(((O))) Category: Book

Electric Wizards: A Tapestry of Heavy Music – JR Moores

An endlessly entertaining book which introduces the reader to a whole new world of music that they may not have even been aware of before

Joe Thompson – Sleevenotes

This book will tell you one side of the Hey Colossus story, but really it’s not just about HC but about music in general too. Joe is a lively narrator, and casts a world wearied view over the music industry in general.

Mark Lanegan – I Am the Wolf: Lyrics and Writings

It fills in little gaps of his musical history while creating more unanswered questions, and this is weirdly more satisfying than having the whole story parked in front of us.

Release the Crowd – A photo book by Nic Bezzina

This is an exceptional collection of photographs showing the highs and the lows, the dry and the wet, the pre, post and during gig emotions experienced by that strange and eclectic thing, the festival crowd.

Carrie Brownstein – Hunger Makes Me A Modern Girl

The book, like the music, kindled a fire. I was already hungry. I am hungrier now; to observe, listen, learn, interact, support and create. To be involved and to be heard. To be conscientious, thoughtful, and just. And what more could you want of art than that?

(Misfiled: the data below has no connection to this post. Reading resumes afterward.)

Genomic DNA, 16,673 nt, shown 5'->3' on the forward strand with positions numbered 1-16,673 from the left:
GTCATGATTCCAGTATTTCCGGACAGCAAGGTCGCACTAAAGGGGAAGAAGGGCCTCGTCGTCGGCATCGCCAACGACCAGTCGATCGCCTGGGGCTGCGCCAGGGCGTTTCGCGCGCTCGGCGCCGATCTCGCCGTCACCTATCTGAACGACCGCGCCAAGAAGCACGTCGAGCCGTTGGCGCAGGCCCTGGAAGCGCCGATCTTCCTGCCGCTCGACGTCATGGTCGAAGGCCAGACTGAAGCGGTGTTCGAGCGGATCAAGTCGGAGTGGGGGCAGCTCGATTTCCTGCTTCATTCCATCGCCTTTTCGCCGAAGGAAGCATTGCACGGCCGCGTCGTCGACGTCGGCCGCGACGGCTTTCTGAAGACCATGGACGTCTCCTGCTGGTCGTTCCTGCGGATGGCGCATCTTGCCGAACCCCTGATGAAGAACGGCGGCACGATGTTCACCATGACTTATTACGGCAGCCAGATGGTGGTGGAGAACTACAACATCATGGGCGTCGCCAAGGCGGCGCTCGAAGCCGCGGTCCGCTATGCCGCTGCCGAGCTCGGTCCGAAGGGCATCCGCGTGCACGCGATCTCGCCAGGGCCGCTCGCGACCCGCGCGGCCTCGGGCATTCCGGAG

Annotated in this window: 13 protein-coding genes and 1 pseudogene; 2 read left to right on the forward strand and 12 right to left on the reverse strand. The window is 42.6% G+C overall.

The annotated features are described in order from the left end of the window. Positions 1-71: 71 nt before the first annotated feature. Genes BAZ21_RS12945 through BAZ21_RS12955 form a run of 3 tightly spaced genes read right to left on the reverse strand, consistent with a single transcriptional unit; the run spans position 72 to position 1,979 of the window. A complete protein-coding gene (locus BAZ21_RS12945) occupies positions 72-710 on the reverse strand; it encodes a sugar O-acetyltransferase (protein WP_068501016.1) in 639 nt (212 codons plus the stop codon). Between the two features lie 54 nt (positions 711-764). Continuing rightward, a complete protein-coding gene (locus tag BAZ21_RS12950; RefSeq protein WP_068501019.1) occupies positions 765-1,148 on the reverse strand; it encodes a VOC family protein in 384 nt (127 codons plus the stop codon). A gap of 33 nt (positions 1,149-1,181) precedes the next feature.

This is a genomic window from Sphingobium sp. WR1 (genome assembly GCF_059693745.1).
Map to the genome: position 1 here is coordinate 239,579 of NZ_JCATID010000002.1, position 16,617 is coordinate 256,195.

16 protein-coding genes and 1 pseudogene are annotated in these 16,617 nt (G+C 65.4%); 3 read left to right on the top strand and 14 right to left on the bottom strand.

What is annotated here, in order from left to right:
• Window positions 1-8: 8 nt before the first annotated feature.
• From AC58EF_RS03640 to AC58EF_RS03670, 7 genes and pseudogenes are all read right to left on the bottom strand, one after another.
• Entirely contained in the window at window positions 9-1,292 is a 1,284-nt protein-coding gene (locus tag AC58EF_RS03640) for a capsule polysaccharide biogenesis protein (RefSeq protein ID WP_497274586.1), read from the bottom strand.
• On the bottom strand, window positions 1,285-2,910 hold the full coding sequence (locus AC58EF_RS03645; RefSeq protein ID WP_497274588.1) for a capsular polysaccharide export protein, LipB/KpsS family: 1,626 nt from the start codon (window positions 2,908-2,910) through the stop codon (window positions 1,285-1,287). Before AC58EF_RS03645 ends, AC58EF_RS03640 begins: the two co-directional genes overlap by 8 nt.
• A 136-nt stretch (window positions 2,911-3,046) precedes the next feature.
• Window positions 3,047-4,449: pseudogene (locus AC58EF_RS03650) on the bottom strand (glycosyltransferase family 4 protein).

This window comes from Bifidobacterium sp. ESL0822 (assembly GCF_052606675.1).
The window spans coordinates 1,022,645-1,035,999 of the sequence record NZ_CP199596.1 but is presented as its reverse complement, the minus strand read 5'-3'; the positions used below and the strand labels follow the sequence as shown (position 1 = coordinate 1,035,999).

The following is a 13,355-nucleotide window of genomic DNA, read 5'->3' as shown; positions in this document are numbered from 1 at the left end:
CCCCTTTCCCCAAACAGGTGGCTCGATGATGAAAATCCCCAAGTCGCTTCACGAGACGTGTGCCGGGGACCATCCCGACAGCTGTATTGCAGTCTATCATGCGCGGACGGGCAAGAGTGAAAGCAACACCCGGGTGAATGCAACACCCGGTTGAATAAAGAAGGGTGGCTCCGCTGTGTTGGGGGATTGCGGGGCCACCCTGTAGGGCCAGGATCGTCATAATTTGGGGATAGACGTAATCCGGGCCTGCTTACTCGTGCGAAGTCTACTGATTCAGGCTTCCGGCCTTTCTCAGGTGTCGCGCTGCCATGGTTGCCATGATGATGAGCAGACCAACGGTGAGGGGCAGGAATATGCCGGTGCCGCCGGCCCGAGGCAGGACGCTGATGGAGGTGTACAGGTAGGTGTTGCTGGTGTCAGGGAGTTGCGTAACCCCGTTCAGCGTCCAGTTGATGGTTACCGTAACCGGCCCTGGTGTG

Moby – Porcelain

The story of a strange rollercoaster section of a life is so obviously told with a self-deprecating grin throughout, because for all its ups and downs, Porcelain is a very funny book. By Si Forster

Book Review: Kristin Hersh – Don’t Suck, Don’t Die: Giving Up Vic Chesnutt

‘Don’t Suck, Don’t Die’ is an odd book. Written by Vic Chesnutt’s touring partner and close friend Kristin Hersh, it’s not so much a biography as a very lucid recollection of a few incidents that passed between the two artists, written entirely as a one-sided conversation from Kristin to Vic.

Storm Static Sleep: A Pathway Through Post Rock by Jack Chuter

Being just shy of 300 pages, there are inevitably pieces of the post-rock puzzle missing, but Storm Static Sleep in no way makes a claim to be definitive. It does however give a greater understanding of exactly what post-rock is and where it has come from, by intelligently exploring the histories of some of the genre’s most significant and important bands. By Remfrey Dedman

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